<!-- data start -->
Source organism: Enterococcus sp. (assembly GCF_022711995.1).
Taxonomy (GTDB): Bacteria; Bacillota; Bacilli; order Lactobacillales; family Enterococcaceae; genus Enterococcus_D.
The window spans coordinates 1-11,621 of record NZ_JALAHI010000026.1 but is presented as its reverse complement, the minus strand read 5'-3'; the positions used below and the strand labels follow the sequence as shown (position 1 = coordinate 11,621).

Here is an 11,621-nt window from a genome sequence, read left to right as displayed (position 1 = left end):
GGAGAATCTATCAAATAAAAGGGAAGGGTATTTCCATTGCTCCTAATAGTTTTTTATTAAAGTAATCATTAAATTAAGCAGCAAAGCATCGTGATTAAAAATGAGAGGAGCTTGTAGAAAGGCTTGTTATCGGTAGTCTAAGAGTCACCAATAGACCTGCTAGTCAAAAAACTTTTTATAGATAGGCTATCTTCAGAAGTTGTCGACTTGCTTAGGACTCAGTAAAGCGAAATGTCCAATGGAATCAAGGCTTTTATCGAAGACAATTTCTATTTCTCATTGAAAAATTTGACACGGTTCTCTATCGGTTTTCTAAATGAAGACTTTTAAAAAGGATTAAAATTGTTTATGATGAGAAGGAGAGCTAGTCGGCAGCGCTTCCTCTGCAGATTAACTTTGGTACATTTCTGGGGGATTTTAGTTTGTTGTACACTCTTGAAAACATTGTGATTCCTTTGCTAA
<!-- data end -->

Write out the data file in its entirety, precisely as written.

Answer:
Source organism: Enterococcus sp. (assembly GCF_022711995.1).
Taxonomy (GTDB): Bacteria; Bacillota; Bacilli; order Lactobacillales; family Enterococcaceae; genus Enterococcus_D.
The window spans coordinates 1-11,621 of record NZ_JALAHI010000026.1 but is presented as its reverse complement, the minus strand read 5'-3'; the positions used below and the strand labels follow the sequence as shown (position 1 = coordinate 11,621).

Here is an 11,621-nt window from a genome sequence, read left to right as displayed (position 1 = left end):
GGAGAATCTATCAAATAAAAGGGAAGGGTATTTCCATTGCTCCTAATAGTTTTTTATTAAAGTAATCATTAAATTAAGCAGCAAAGCATCGTGATTAAAAATGAGAGGAGCTTGTAGAAAGGCTTGTTATCGGTAGTCTAAGAGTCACCAATAGACCTGCTAGTCAAAAAACTTTTTATAGATAGGCTATCTTCAGAAGTTGTCGACTTGCTTAGGACTCAGTAAAGCGAAATGTCCAATGGAATCAAGGCTTTTATCGAAGACAATTTCTATTTCTCATTGAAAAATTTGACACGGTTCTCTATCGGTTTTCTAAATGAAGACTTTTAAAAAGGATTAAAATTGTTTATGATGAGAAGGAGAGCTAGTCGGCAGCGCTTCCTCTGCAGATTAACTTTGGTACATTTCTGGGGGATTTTAGTTTGTTGTACACTCTTGAAAACATTGTGATTCCTTTGCTAA